• Henfwlch Mine, Ceulanymaesmawr, Ceredigion: occasional small acicular cerussite crystals span cavities within veinstone on surface dumps and underground small platy crystals are seen within cavities in veinstone (T.F. Cotterell, unpublished data).
  • Llanrwst Mine, Llanrwst, Gwynedd: Captain Borlase collected cerussite in 1889, forming an aggregate of powdery, white acicular crystals. Borlase’s original specimen is now housed in the National Museum of Wales Mineral Collection (NMW 85.70G.M.33) having passed through the collections of W.T. Shaw and R.W. Barstow.
  • Llechweddhelyg Mine, Penrhyncoch, Ceredigion: cerussite forms an important component of the rich gossan encountered in the eastern engine-shaft. Solid masses to 4 cm across have been collected with malachite in goethitic gossan. Occasional large tabular crystals occur on massive quartz. Small twinned crystals occur occasionally (Jones, 1987). Barite was reported during the sinking of the eastern engine-shaft (Mining Journal, 1856). No barite has been witnessed on the surrounding dumps and it is likely that this report refers to bladed cerussite present within the gossan encountered during sinking of the shaft.
  • Logaulas Mine, Ysbyty Ystwyth,Ceredigion: described by Greg & Lettsom (1858) as forming ‘in magnificent translucent tabular crystals’, as testified by a specimen in the NHM Mineral Collection. According to Jones (1922) cerussite occurs in some abundance in gossan in the Logaulas Lode. Good quality tabular crystals and occasional sixling twins (up to 8 mm) have been collected from opencast workings, particularly from the 1960s onwards, but not of the quality seen during active mining. The National Museum of Wales houses a number of rich specimens, displaying bleached mudstone densely covered by tabular cerussite (to 5 mm) in areas in excess of 6 x 6 cm.
  • Machen Quarry, Caerphilly, South Wales: described by Plant & Jones (1995) as ‘occasionally common’. Cerussite occurs both within cavities in weathered galena veins and rarely in small cavities in dolomitized limestone around the margins of the quarry. Crystals typically show a tabular to blocky form.
  • Nant Mine, Llangunnor, Carmarthenshire: blocky jackstraw crystals span small (< 10 mm) cavities within barite veinstone on National Museum of Wales specimens, including NMW 83.40G.M.26.
  • Nant-y-mwyn Mine, Rhandirmwyn, Carmarthenshire: very fine, hair-like acicular crystals form a dense web-like growth, spanning solution cavities within quartz veinstone, particularly on National Museum of Wales specimen NMW 76.4G.M.1.
  • Penycefn Mine, Bontgoch, Ceredigion: a considerable amount of cerussite was encountered in a cross-cut southward from the east end of the Penycefn workings and in outcrop south of the cross-cut (Jones, 1922).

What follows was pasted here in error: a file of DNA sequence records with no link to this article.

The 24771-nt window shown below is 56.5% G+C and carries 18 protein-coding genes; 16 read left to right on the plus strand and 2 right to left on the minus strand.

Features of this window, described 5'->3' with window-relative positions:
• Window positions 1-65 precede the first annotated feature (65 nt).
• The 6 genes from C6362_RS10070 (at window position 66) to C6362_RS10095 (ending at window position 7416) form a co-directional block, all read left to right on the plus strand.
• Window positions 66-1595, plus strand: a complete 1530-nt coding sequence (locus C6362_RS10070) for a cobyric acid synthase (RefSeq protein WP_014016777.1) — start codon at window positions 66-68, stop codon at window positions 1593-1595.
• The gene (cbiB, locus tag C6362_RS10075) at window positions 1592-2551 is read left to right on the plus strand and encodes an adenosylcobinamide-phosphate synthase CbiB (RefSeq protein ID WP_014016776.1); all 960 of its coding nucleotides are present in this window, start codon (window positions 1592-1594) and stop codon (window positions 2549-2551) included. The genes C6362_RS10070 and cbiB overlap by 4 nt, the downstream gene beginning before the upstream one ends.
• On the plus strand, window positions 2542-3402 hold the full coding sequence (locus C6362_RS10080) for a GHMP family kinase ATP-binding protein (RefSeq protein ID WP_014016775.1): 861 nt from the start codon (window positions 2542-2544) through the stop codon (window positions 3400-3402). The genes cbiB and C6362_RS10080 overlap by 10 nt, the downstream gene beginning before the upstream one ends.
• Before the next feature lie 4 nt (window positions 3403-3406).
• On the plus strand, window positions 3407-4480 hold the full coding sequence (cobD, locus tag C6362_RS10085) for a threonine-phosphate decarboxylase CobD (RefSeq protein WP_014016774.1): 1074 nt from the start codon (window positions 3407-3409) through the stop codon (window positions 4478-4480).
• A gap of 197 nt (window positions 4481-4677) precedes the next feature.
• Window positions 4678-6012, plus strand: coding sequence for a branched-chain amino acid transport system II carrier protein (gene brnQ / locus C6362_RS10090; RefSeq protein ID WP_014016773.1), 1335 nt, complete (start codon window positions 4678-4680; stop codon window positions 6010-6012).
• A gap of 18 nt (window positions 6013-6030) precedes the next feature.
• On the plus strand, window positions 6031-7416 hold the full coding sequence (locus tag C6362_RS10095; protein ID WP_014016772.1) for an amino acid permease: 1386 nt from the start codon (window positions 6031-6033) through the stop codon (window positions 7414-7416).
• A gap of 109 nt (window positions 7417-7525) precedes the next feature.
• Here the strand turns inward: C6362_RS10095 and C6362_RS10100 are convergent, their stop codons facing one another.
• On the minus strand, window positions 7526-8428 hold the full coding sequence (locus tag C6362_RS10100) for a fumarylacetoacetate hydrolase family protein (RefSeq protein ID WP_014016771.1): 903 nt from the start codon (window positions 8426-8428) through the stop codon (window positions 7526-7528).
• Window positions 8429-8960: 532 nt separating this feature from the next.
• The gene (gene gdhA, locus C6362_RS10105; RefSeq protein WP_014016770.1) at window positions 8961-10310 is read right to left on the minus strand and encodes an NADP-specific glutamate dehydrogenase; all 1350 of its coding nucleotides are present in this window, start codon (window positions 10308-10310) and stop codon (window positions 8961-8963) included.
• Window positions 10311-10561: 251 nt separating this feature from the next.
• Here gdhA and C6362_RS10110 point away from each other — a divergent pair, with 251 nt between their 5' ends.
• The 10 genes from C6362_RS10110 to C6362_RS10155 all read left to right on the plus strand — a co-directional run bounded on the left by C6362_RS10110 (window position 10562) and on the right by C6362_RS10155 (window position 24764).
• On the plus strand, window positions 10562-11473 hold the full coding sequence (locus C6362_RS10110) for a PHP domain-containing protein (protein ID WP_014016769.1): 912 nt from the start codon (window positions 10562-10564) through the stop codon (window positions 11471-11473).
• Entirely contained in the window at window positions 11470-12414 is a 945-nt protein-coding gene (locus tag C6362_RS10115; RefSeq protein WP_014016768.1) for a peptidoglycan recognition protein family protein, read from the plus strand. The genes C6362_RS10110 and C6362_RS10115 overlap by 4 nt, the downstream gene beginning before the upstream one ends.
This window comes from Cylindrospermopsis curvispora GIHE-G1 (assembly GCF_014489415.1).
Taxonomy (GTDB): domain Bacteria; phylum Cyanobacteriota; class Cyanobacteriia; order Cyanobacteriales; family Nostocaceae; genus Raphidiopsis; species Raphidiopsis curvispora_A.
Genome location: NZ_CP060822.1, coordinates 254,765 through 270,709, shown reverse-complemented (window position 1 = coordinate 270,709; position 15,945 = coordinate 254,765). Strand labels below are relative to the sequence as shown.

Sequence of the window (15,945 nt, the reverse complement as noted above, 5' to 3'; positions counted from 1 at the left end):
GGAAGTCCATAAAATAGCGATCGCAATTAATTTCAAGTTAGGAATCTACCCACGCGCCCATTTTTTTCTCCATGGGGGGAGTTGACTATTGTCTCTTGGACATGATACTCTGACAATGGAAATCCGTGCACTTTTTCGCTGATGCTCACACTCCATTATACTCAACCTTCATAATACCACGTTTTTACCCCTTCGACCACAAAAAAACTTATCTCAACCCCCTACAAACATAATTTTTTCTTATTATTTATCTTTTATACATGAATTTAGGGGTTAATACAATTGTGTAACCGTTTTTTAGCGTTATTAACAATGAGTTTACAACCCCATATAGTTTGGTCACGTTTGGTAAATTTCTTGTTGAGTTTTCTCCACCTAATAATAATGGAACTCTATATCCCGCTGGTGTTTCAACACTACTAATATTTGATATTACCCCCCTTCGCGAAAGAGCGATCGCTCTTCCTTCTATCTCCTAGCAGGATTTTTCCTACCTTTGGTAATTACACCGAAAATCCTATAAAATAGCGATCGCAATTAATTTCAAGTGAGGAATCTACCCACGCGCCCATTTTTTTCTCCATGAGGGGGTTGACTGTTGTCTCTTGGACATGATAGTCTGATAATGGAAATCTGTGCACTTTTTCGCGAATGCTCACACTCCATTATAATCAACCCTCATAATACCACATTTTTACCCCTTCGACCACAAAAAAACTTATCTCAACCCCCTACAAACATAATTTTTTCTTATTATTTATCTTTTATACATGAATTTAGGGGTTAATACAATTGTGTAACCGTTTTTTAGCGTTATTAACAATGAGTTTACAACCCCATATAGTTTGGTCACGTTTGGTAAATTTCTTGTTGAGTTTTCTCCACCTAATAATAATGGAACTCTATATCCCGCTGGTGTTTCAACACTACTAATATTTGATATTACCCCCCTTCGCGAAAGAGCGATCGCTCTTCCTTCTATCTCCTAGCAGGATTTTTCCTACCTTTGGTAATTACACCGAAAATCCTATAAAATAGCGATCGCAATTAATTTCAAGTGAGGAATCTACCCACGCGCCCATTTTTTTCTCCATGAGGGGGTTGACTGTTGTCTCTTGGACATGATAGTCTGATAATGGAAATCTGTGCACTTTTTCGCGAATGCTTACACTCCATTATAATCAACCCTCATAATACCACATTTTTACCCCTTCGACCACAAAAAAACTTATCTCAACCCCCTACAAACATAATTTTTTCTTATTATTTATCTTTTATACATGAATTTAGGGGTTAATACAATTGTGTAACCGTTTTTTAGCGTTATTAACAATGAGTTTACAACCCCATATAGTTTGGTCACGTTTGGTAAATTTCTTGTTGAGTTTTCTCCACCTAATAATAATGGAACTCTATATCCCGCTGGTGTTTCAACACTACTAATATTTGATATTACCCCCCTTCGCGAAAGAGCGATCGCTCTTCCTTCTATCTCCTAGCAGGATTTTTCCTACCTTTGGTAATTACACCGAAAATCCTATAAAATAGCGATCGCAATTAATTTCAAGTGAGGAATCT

• Rhydfach adit, Tal-y-bont, Ceredigion: Mason (1994) described cerussite locally forming well-developed crystals up to 2 mm in size at the western end of the adit level. Gemmy transparent microcrystals richly coat friable quartz veinstone derived from the back of the adit.
  • Vale of Towy Mine, Llandeilo, Carmarthenshire: rich, friable crystallized cerussite flowstone from underground workings as shown by National Museum of Wales specimen NMW 2004.27G.M.1.
  • Welsh Foxdale (New Pandora) Mine, Trefriw, Gwynedd: Prior (1906) reported cerussite from the 23 ft. level, Francis Lode, forming long prismatic crystals associated with dundasite and allophane.Very distinctive aggregates of ‘jack-straw’ acicular crystals (NMW 27.111.GR.400) and massive, porous, chalky-white cerussite is present (NMW 27.111.GR.398) on specimens in the National Museum of Wales Mineral Collection.

There are no key localities for this specimen.

References:

  1. Bevins, R.E. & Mason, J.S., 1997. Welsh metallophyte and metallogenic evaluation project: Results of a minesite survey of Dyfed and Powys. CCW Contract Science Report No. 156. National Museums & Galleries of Wales.
  2. Braithwaite, R.S.W., 1982b. Pyromorphite, wulfenite and other minerals from Bwlch-Glas mine, Central Wales. Mineralogical Record, 13, 151-153.
  3. Campbell Smith, W., 1913. The mineral collection of Thomas Pennant (1726-1798). Mineralogical Magazine, 16, 331-342.
  4. Green, D.I., Rust, S.A. & Mason, J.S., 1996. Classic British mineral localities: Frongoch Mine, Dyfed. UK Journal of Mines & Minerals, 17, 29-38.
  5. Greg, R.P. & Lettsom, W.G., 1858. Manual of the Mineralogy of Great Britain and Ireland. John van Voorst, London, 483pp.
  6. Jones, A.D., 1987. The Minerals of Llechwedd Helyg. UK Journal of Mines and Minerals. 3, 25-27.
  7. Jones, J.A. & Moreton, N.J.M., 1977. The Mines and Minerals of Mid-Wales 40pp.
  8. Jones, O.T., 1922. Lead and zinc. The mining district of North Cardiganshire and West Montgomeryshire. Memoirs of the Geological Survey. Special Report of the Mineral Resources of Great Britain, 20.
  9. Mason, J.S., 1994. A Regional Paragenesis for the Central Wales Orefield. Unpublished M.Phil thesis, University of Wales (Aberystwyth).
  10. Pennant, T., 1778. Tour in Wales.
  11. Plant, S.P. & Jones, I.E., 1995. Minerals of Machen Quarry, Mid Glamorgan, Wales. Journal of the Russell Society, 6(1), 31-36.
  12. Prior, G.T., 1906. Dundasite from North Wales. Mineralogical Magazine, 14, 167-169
  13. Readwin, T.A., 1888. Gold in Wales. London, 12pp.

There are no references for this specimen.